The Urban Scientist

New York Buses Could Sprout Roots

Local man wants to breathe life into the tops of buses

May 27, 2010

If Marco Castro had his way, every moving vehicle in New York City would be a mobile garden. A graduate student at NYU’s Tisch School of the Arts, he believes that the more green, growing things that surround New Yorkers, the happy and healthier they’ll be.

While living rooftops have been around for years, there are plenty of surprising new efforts around the city, such as the Brooklyn Grange Farm. The organization’s owners hope to make an economically profitable farm on Brooklyn’s rooftops.

But Castro’s project, which he calls “Bus Roots,” may just be the first mobile living roof in the city. The on-the-go greens could help reduce pollution, make cities cooler, provide habitats for wayward urban animals, and spark environmental learning for kids. He┬áhopes to bring his first prototype to the BioBus, a mobile biology laboratory that spreads science to schools all over the city. His dream is to bring Bus Roots to the New York transit system.

Maybe in the faraway future, people will be able to grow their own biofuel on long cross-country trips. In the meantime, seeing a bus with grass on it would be pretty awesome.

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About the Author

Olivia Koski was born in the desert and raised in the mountains. After studying physics in college, she earned a living manipulating light for an aerospace company. She abandoned saguaros, pine trees and lasers for the skyscrapers of New York City, where she is studying the fine art of manipulating words, sound and images as a journalist. Visit her website at http://www.oliviakoski.com or follow her on Twitter at http://twitter.com/oliviakoski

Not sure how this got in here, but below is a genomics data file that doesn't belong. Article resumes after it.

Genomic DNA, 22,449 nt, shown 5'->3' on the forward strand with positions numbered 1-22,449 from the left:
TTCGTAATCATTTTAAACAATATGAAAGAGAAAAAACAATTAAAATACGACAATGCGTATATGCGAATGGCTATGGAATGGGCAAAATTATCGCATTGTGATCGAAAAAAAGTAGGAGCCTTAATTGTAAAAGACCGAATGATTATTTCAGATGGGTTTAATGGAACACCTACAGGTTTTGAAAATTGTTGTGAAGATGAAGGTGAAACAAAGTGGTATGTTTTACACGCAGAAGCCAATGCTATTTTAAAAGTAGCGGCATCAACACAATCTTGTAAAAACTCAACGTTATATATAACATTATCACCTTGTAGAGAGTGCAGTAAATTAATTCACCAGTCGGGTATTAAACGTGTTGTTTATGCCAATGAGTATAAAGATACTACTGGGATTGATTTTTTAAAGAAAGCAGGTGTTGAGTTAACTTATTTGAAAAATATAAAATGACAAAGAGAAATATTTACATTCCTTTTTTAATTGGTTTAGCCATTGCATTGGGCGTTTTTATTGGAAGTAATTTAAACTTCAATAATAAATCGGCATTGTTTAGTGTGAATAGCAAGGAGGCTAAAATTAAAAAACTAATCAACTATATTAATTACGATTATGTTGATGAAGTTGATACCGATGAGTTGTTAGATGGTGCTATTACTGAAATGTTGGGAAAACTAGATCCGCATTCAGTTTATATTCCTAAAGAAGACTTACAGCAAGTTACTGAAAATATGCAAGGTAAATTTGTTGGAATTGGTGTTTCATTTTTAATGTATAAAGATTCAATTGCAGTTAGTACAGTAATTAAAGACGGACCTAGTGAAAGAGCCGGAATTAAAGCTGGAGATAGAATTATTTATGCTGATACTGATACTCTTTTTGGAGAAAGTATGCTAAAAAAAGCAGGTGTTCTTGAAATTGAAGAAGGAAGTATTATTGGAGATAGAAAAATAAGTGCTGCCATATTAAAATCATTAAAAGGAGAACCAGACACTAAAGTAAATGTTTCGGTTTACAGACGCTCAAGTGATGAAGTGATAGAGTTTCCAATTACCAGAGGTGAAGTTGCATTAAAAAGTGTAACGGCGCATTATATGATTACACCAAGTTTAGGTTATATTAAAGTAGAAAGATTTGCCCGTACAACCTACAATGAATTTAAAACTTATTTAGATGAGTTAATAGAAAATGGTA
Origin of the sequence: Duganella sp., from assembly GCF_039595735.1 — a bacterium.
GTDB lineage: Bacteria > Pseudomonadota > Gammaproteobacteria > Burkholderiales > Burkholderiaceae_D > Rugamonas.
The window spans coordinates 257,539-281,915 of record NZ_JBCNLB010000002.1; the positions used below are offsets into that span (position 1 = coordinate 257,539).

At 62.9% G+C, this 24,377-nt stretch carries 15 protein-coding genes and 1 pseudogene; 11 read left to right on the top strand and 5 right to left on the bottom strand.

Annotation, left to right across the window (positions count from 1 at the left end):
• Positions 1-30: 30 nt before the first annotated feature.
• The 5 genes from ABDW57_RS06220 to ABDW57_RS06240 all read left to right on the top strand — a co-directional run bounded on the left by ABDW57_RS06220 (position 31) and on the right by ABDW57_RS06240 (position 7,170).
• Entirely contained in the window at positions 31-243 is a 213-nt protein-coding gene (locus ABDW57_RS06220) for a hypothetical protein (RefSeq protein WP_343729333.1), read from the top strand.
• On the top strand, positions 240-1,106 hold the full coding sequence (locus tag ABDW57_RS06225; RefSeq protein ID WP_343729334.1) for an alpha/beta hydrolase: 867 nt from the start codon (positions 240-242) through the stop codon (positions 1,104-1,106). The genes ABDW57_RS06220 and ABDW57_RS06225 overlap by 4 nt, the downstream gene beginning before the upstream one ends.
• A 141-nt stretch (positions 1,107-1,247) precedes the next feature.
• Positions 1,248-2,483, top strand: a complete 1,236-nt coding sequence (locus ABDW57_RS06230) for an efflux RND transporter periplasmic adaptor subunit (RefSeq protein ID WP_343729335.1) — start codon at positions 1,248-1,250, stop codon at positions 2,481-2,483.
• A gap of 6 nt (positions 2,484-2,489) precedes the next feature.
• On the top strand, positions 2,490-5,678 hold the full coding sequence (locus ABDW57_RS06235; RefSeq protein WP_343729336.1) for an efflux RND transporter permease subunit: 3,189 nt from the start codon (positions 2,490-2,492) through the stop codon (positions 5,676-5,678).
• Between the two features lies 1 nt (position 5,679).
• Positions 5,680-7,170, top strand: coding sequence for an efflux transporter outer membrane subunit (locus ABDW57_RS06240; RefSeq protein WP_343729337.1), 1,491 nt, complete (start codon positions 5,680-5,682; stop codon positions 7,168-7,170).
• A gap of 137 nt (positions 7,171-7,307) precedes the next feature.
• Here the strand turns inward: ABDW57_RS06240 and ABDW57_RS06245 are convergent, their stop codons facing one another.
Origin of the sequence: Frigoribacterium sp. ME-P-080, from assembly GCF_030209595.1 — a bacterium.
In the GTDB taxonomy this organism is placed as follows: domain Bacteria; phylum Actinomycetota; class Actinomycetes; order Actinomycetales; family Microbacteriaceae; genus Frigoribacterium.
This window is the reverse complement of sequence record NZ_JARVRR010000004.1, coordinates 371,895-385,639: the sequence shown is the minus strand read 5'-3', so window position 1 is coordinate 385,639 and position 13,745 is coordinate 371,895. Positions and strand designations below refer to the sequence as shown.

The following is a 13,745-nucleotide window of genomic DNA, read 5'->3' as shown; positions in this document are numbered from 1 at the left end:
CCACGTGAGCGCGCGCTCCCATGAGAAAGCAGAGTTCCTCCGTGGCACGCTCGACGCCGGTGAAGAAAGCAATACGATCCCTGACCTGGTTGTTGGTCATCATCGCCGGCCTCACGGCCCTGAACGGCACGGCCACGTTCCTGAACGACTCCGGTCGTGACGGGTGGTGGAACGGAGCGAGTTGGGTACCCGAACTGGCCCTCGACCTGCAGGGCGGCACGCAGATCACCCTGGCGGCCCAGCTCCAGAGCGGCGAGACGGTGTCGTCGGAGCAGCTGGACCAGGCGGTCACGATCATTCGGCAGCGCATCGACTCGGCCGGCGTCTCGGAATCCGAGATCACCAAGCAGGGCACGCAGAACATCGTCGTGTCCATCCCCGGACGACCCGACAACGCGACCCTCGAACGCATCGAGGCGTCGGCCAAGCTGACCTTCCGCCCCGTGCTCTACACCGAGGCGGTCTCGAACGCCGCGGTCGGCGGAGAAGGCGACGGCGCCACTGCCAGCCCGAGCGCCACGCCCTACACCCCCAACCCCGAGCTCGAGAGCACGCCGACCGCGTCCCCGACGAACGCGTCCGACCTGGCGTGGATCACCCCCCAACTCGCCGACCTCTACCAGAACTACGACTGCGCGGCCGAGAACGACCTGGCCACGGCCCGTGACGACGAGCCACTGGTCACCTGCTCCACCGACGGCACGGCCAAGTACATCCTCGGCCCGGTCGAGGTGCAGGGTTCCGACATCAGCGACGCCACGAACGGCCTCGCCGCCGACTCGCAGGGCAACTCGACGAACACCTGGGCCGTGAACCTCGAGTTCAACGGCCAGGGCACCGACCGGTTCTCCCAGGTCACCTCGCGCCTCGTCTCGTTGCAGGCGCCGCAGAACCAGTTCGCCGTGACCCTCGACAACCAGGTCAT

Discussion

4 Comments

Alan Dove says:

It’s a cute idea, but I’m not optimistic about the vegetation surviving long. The top of a moving vehicle would be a very harsh environment for plants, featuring high, gusty winds of more than 60mph, a necessarily shallow growing medium, and constant jostling. Even if one could keep the poor greenery from dehydrating or blowing off, what would this really accomplish? Bus roof gardens would be hard to see from street level, difficult to harvest, and a potential regulatory and maintenance nightmare. I have no idea where one would find DOT-certified irrigation tubing, for example.

A chia bus would be great, too. They could get one of those insulation blowers to cover the exterior faster.

Doc Ben says:

Amazingly the roof garden on the BioBus is doing great even after driving almost 1000 miles, much of it 60+ mph on the highway. We’ve just had our first flowers!!

The plant mat is securely bolted down, and we haven’t lost anything yet. We’re irrigating using the fluid lines originally dedicated to the air conditioning system, so no problem with DOT there.

So far so good!! The BioBus roof garden is confined to a relatively sheltered area, but if that goes well perhaps we’ll experiment with a Chia bus!

Doc Ben says:

The roof garden made its NYC public debut last Sunday at the World Science Festival! After almost 2000 miles on the open road, the plants are really thriving!! http://blogs.biobus.org/2010/06/worldsciencefest/

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